This morning I was watching an interview with a chef widely
considered the best in the world; Rene Redzepi.
His restaurant Noma in Copenhagen Denmark is currently ranked #2 in the
world after spending the last three years at #1 on the World’s 50 Best
list. He is credited with reinventing
New Nordic Cuisine by utilizing only the most ultra local ingredients picked at
their height of ripeness and served the same day they were harvested. He also pushes the diners boundaries of what
is acceptable and delicious.
In the interview
he spoke of how the restaurant started by cooking classical French cuisine
using some local ingredients and then evolved to its current ultra-local
philosophy over the course of its 10 years in existence. We at Flying Fish have kind of begun this way
as well. Starting with classic dishes we
try to put in place local seafood and ingredients into the food of the
world. But as he explained the evolution
of Noma it seemed to me that we are, and should be, on a very similar
A couple of weeks
ago I did an event for the Freeport chapter of the Chaine Des Rotisseur
society, focusing on local food. We
paired locally grown produce with our local seafood for what was a fantastic
evening. It also made me think. We are becoming more food aware.
Six years ago
when I moved back here there were no local farms, the food stores were pathetic,
and no one seemed to care much about the food they were eating. Now we have multiple small farms, the food
stores are 100% better, and there is a movement of backyard farmers providing
top quality local organic produce. We
even have started a monthly farmer’s market for these farmers to sell their
wares and raise awareness about what they’re doing. I have hope, and an idea.
Over the next
several weeks I am trying to get my TV series shot. We are doing a show about the Bahamas and the
food that we have here. My hope is twofold: to enlighten people about our beautiful country, its people and the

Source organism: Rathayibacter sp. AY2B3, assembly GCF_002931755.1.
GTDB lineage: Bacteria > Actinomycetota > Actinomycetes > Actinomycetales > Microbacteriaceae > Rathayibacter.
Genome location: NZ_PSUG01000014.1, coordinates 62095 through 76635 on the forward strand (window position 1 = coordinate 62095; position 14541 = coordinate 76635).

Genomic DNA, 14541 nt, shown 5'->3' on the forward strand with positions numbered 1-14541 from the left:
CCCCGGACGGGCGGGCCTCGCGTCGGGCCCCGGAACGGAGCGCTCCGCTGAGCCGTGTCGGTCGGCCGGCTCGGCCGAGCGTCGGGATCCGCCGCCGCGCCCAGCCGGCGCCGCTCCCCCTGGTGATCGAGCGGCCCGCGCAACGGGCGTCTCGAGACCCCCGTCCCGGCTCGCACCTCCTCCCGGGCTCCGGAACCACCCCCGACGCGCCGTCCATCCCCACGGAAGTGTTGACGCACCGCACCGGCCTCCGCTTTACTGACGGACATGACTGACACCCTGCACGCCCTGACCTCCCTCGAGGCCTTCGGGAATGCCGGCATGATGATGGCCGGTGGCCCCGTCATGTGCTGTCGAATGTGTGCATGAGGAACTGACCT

bounty we have here naturally; and to raise awareness about our new food scene
and food cultural heritage. We will be
visiting many different islands and doing food, based on the local ingredients
available, and trying to reinvent Bahamian cuisine for a modern esthetic.
For the most
part, Bahamian food is considered to be rather unhealthy. Too many carbohydrates, portion sizes are WAY
too big, and the Bahamian sweet tooth is widely recognized. I want to reclaim Bahamian food, by taking local ingredients and our food
history and using modern methods and techniques to lighten it up, freshen it up,
and give it new life. I believe this is
where we are heading.
One of my
favourite ingredients to work with is conch.
It is ubiquitous to Bahamian food.
We are the largest consumers of this sea snail anywhere in the world and
for the most part have yet to tap into its full potential. Cracked conch, conch salad, conch fritters,
stew conch, scorch conch and conch chowder kind of cover the list of Bahamian
dishes we have done. I believe there is
more to be done. The versatility of this
ingredient, because of its texture, is the key in my opinion and over the next
few months I will try to explore how we can transform this simple Bahamian
staple into the ultimate high end dining experience.
For a long time
now we have carried seafood from around the world on our menu. As of the summer menu, we will be dropping a
lot of those ingredients from our menu and focusing primarily on local. Some local folks might miss things like